“Olhares Cruzados – Xingu Indigenous Park 50 Years” (2011), by João Pavese, has as its guiding thread the testimonies of indigenous and non-indigenous people about the history, dilemmas and challenges of the consecrated indigenous land, located in the heart of Brazil. Already in "The Second Meeting" (2019), filmmaker Veronique Ballot recovers in the footsteps of her father, photographer Henri Ballot, who was part of the Villas-Bôas brothers' expedition in which the first contact between white men and Metuktire indigenous people took place, in northern Mato Grosso . 

about the debates

With the aim of getting to know and better understand the Xingu Indigenous Park – under what circumstances it was created, the impact of the creation of the first large Indigenous Land demarcated by the federal government and the challenges it faces – Xingu 60 Years organized three debates.

debate 1: Xingu Indigenous Park (PIX): Origins – 12/2, Thursday, at 6:00 pm

With André Villas-Bôas (anthropologist and executive secretary of ISA – Instituto Socioambiental), Maiware Kaiabi (leader of the Kaiabi people) and Mekaron Txucarramã (Kayapó leader and first indigenous person to become director of the PIX), with mediation by Marina Kahn (president of the Iepé – Institute for Indigenous Research and Training).

The meeting intends to contextualize the decision to create the park, the historical moment in which this project took place and the obstacles that its creators had to face. 

debate 2: Xingu images – 12/3, Friday, at 6:00 pm

With Carlos Fausto (anthropologist and documentary filmmaker), Kamikia Kisêdjê (filmmaker), Takumã Kuikuro (filmmaker), Mari Corrêa (filmmaker, founder and director of Instituto Catitu) and Vincent Carelli (indigenist, documentarian and founder of the Video in the Villages project), with mediation by Flávia Guerra (documentarian and cultural journalist).

The meeting promotes a conversation about the audiovisual representation of indigenous peoples in the Xingu region, from the documentation of filmmakers – mostly foreigners – who accompanied the Villas-Bôas brothers on their expeditions, to the recent emergence of indigenous film and cinema collectives. its appropriation of the audiovisual medium and its own representation.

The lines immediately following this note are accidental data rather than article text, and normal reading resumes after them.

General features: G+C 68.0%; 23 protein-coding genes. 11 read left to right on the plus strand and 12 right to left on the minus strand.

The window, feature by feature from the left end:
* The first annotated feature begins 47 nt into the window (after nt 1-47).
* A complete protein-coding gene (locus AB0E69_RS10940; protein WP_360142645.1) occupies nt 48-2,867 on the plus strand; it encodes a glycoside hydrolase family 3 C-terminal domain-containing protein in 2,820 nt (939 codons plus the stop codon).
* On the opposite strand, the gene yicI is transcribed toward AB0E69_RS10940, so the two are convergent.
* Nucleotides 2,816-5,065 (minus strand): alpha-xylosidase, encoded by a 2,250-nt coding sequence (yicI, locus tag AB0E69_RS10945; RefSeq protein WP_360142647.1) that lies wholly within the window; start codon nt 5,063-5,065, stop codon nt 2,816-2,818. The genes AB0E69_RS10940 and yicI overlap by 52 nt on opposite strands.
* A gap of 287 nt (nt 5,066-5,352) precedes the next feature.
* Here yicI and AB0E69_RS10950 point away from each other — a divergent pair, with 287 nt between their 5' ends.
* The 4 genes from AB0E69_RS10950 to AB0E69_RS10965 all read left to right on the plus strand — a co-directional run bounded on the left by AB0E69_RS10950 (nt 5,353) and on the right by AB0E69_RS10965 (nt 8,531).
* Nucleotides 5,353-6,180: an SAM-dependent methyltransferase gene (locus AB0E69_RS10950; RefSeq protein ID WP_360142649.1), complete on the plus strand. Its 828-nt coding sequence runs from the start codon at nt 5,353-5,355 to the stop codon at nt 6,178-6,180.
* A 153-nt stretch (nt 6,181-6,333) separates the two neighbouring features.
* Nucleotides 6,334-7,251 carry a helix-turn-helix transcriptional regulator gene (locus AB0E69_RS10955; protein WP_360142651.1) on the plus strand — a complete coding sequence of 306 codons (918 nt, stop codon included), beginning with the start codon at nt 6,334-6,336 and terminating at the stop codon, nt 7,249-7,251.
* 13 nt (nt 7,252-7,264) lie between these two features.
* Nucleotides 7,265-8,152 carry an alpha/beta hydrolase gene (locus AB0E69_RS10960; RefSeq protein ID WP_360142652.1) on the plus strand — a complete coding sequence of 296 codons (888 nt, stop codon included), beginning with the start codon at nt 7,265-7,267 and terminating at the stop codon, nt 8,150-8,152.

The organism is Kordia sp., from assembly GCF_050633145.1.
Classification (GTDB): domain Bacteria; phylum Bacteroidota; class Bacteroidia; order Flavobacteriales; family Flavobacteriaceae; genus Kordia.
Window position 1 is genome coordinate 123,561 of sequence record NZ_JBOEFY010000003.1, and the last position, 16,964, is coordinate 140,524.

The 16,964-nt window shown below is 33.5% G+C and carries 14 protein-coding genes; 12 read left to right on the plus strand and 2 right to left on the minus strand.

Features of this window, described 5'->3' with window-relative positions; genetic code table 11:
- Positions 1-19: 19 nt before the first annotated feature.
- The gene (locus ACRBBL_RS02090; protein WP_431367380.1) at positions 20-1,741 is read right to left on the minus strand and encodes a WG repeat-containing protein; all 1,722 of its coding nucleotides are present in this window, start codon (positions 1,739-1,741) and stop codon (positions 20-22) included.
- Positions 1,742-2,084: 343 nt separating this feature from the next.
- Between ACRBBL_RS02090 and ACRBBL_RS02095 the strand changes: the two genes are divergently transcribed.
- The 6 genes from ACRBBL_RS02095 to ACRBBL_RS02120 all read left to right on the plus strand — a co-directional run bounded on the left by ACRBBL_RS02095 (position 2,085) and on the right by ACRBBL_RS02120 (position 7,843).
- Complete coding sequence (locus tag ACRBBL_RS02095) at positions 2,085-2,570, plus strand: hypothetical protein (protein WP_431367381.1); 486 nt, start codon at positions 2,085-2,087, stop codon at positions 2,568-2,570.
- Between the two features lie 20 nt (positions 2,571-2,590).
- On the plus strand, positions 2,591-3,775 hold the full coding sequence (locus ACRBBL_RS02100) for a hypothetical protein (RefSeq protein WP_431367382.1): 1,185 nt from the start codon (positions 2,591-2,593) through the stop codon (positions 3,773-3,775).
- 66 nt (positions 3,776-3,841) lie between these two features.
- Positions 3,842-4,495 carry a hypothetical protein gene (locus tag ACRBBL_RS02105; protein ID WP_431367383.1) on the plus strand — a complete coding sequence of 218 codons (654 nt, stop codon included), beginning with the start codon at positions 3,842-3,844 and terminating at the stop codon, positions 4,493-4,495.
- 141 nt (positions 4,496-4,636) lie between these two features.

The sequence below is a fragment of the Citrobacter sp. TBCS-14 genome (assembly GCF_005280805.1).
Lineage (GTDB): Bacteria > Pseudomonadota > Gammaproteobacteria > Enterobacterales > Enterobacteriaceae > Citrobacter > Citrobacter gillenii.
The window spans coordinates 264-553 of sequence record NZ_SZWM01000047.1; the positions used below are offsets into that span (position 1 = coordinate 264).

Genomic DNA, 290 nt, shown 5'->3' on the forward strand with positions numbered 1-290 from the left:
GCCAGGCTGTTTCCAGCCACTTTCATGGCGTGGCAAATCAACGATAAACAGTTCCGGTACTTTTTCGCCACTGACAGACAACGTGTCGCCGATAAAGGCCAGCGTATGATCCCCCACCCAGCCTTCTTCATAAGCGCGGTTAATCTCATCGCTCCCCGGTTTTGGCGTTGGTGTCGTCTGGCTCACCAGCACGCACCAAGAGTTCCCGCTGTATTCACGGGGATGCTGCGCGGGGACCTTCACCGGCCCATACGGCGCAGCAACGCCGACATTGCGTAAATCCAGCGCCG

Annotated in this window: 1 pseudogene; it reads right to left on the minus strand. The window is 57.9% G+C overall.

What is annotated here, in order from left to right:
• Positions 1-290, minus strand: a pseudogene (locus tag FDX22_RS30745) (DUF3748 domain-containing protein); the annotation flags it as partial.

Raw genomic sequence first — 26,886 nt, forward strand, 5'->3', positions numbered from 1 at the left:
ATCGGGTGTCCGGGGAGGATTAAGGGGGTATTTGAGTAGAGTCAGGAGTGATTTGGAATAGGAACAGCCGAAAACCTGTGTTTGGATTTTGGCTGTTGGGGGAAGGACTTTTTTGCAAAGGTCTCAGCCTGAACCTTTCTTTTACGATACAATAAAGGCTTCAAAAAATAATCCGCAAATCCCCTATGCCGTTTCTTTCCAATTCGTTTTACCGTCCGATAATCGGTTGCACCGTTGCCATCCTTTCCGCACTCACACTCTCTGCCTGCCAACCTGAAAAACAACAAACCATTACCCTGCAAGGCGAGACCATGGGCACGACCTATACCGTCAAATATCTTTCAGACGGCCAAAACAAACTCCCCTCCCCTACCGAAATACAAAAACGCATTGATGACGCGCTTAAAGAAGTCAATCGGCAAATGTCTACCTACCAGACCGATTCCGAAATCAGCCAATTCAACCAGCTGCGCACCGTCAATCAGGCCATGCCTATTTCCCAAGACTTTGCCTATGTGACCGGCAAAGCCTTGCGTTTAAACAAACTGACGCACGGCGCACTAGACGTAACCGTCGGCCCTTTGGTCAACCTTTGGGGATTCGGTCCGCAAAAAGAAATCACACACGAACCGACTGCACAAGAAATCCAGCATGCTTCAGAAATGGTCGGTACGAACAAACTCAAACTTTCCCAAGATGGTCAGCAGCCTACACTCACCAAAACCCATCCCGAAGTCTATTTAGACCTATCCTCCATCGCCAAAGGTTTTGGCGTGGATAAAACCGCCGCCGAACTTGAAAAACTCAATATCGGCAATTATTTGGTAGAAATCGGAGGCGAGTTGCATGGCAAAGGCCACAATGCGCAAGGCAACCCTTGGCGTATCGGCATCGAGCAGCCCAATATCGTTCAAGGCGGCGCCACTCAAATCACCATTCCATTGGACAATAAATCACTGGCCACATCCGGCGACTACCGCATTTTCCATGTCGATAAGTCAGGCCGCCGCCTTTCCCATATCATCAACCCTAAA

debate 3: The Xingu Today – 12/11, Saturday, at 6:00 pm

With Douglas Rodrigues (sanitary doctor, Department of Preventive Medicine at Escola Paulista de Medicina / Federal University of São Paulo), Ianukulá Kaiabi Suyá (president of ATIX – Associação Terra Indígena Xingu), Ivã Bocchini (indigenist at ISA – Instituto Socioambiental and articulator of territorial management plans – TIX), Kátia Ono (community coordinator and technical advisor in natural resources and fire management at ISA – Instituto Socioambiental), Sofia Mendonça (sanitary doctor and coordinator of the Xingu Project, Department of Preventive Medicine, at the School Paulista de Medicina / Federal University of São Paulo), Tapi Yawalapiti (professor, former vice president of IPEAX – Xingu Ethno-Environmental Research Institute, former president of the Alto Xingu Local Council for Indigenous Health of the Leonardo Villas Bôas Base Pole and indigenous leadership) and Watatakalu Yawalapiti (leadership of indigenous women from the Upper Xingu), with mediation by Biviany Rojas (ISA – Instituto Socio environmental).

The debate brings into question the current living conditions and maintenance of the way of life of indigenous peoples – is the Xingu Indigenous Park fulfilling its original function? How do indigenous peoples see this territory today and the possibility of its preservation given the many challenges?

Xingu 60 Years it is made possible through the Culture Incentive Law and the Culture Support Program (ProAC). It is sponsored by Mercado Livre, Colgate and Spcine, a public company that promotes the audiovisual sector linked to the Municipal Department of Culture of São Paulo. It is supported by White Martins, Valgroup and Itaú. It is a production by Doc & Other Things and a co-production by Química Cultural. The realization is by Ecovoz, from the Government of the State of São Paulo, through the Secretariat of Culture and Creative Economy, the Ministry of Tourism and the Federal Government.

The most important South American audiovisual event dedicated to socio-environmental themes, the Cinema Echospeaker Show held its 10th edition in the months of August and September. The initiative, by the NGO echo speaker, directed by Chico Guariba.